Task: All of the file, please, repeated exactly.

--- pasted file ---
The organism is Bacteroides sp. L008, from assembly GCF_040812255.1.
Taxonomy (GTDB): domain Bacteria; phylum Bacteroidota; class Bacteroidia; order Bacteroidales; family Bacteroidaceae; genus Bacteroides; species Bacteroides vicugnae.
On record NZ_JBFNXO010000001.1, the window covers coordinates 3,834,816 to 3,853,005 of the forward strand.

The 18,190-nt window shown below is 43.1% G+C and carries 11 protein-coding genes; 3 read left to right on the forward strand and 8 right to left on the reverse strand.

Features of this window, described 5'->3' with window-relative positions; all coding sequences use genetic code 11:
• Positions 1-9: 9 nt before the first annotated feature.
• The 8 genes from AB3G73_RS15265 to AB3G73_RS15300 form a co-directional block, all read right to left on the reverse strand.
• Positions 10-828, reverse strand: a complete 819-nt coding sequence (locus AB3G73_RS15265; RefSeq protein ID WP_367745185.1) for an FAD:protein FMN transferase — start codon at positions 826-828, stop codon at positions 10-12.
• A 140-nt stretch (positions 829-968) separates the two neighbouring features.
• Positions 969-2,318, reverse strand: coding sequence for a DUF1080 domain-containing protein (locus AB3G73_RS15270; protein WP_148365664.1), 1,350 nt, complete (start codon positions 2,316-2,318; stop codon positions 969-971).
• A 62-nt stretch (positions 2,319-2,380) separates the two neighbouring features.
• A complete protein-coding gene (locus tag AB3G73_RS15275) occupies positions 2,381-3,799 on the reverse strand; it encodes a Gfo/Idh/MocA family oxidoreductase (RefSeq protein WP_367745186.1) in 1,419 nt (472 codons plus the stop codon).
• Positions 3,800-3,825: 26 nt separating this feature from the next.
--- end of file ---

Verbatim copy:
The organism is Bacteroides sp. L008, from assembly GCF_040812255.1.
Taxonomy (GTDB): domain Bacteria; phylum Bacteroidota; class Bacteroidia; order Bacteroidales; family Bacteroidaceae; genus Bacteroides; species Bacteroides vicugnae.
On record NZ_JBFNXO010000001.1, the window covers coordinates 3,834,816 to 3,853,005 of the forward strand.

The 18,190-nt window shown below is 43.1% G+C and carries 11 protein-coding genes; 3 read left to right on the forward strand and 8 right to left on the reverse strand.

Features of this window, described 5'->3' with window-relative positions; all coding sequences use genetic code 11:
• Positions 1-9: 9 nt before the first annotated feature.
• The 8 genes from AB3G73_RS15265 to AB3G73_RS15300 form a co-directional block, all read right to left on the reverse strand.
• Positions 10-828, reverse strand: a complete 819-nt coding sequence (locus AB3G73_RS15265; RefSeq protein ID WP_367745185.1) for an FAD:protein FMN transferase — start codon at positions 826-828, stop codon at positions 10-12.
• A 140-nt stretch (positions 829-968) separates the two neighbouring features.
• Positions 969-2,318, reverse strand: coding sequence for a DUF1080 domain-containing protein (locus AB3G73_RS15270; protein WP_148365664.1), 1,350 nt, complete (start codon positions 2,316-2,318; stop codon positions 969-971).
• A 62-nt stretch (positions 2,319-2,380) separates the two neighbouring features.
• A complete protein-coding gene (locus tag AB3G73_RS15275) occupies positions 2,381-3,799 on the reverse strand; it encodes a Gfo/Idh/MocA family oxidoreductase (RefSeq protein WP_367745186.1) in 1,419 nt (472 codons plus the stop codon).
• Positions 3,800-3,825: 26 nt separating this feature from the next.